Co-published by Fast Company
A federal program’s critics say it provides questionable benefits for low-income communities and hastens gentrification — while awarding large tax breaks to the wealthiest.
Co-published by Newsweek
When the DeVoses’ 164-foot yacht was untied from a Huron, Ohio dock, it was flying a flag of the Cayman Islands.
Co-published by International Business Times
Proposition 13’s backers have fended off legal challenges and watched as many efforts to amend it in Sacramento fizzled. What they haven’t faced is a sustained ground campaign, but that will soon change.
Leo Hindery Jr. remembers the call he got the night before he was to testify before Congress, in September of 2007, to close a tax loophole enjoyed by private equity investors. It was from Stephen Schwarzman, co-founder of the Blackstone Group, the largest private equity management firm in the U.S.
A broad-based coalition today launched an effort to reform Proposition 13, the 1978 law passed by voters that many critics believe imposed a fiscal stranglehold on the Golden State.
The strategy of the “Make It Fair” coalition is clear – to split the business community while keeping homeowners on the sidelines. In doing so, advocates have put themselves in a strong position to challenge what has been called the third rail of California politics.
“Make It Fair” is proposing a critical change to the state’s tax law: closing loopholes that have allowed commercial properties to be taxed at nearly the same level as they were in 1975 (tax rates for residential property would remain unchanged). The coalition claims that California could gain an additional $9 billion a year if these loopholes are eliminated – revenue that could be used for schools, social services,
How much do the newly enacted tax hikes on the wealthiest Americans actually affect them? Hardly at all.
Almost all of the debate that convulsed Capitol Hill in December concerned the reinstatement of the highest marginal tax rate on earned income — that is, on wages and salaries. But as Fitzgerald said, the rich are different from you and me, and one of the primary ways they’re different is that they don’t get their income from wages and salaries.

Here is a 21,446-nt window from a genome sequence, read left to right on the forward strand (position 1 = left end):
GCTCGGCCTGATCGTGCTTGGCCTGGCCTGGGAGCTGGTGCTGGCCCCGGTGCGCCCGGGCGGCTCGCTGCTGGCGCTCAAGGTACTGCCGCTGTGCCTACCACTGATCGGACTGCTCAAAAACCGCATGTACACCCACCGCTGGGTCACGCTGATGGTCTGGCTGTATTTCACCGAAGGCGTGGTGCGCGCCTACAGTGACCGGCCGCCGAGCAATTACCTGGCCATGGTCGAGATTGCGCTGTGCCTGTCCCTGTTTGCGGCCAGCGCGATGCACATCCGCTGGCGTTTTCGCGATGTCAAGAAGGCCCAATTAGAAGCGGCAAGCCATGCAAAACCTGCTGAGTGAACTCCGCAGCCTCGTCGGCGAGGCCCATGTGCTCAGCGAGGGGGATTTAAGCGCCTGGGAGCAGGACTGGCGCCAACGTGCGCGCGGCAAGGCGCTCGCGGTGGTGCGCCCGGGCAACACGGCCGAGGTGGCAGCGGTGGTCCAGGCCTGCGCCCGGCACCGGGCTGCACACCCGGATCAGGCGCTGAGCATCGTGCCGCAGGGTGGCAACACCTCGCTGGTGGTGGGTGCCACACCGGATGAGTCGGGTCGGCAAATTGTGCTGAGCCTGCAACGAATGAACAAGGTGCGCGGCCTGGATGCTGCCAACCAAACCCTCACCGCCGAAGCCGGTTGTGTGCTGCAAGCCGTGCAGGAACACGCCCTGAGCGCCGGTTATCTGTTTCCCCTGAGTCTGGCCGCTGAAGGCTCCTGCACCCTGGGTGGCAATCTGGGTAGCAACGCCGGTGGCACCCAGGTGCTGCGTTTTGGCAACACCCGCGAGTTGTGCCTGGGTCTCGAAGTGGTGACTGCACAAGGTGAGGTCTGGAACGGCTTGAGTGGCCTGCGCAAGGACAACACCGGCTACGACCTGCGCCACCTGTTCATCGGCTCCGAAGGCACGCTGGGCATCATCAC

In 2006, the bottom four-fifths of U.S. tax filers got 82 percent of their income from wages and salaries, a Congressional Research Office study found. The richest 1 percent, however, got just 26 percent of their income that way; for the richest one-tenth of 1 percent, the figure is just 18.6 percent.
The study also looked at dividends and capital gains. The bottom four-fifths got just 0.7 percent of their income from those sources.
(This post originally appeared in Labor’s Edge, the blog of the California Labor Federation)
Zombies are everywhere these days. They’re on popular TV shows. They’re in the movies. They’re in our nightmares. But what many Californians don’t know is that zombies are a primary reason of our ongoing budget crisis.
Yes, that’s right. We call them Zombie Loopholes, and they’re devouring our state’s budget.
Today, the California Labor Federation launched a new website to highlight the devastating impact that budget-killing corporate tax breaks are having on our state.ZombieLoopholes.com brings a number of wasteful corporate tax breaks that are bleeding our state of billions each year out of the shadows so the public is aware that they’re contributing to deep budget cuts to school funding, services for seniors and public safety.
With the state facing another budget crisis and more cuts to services we value,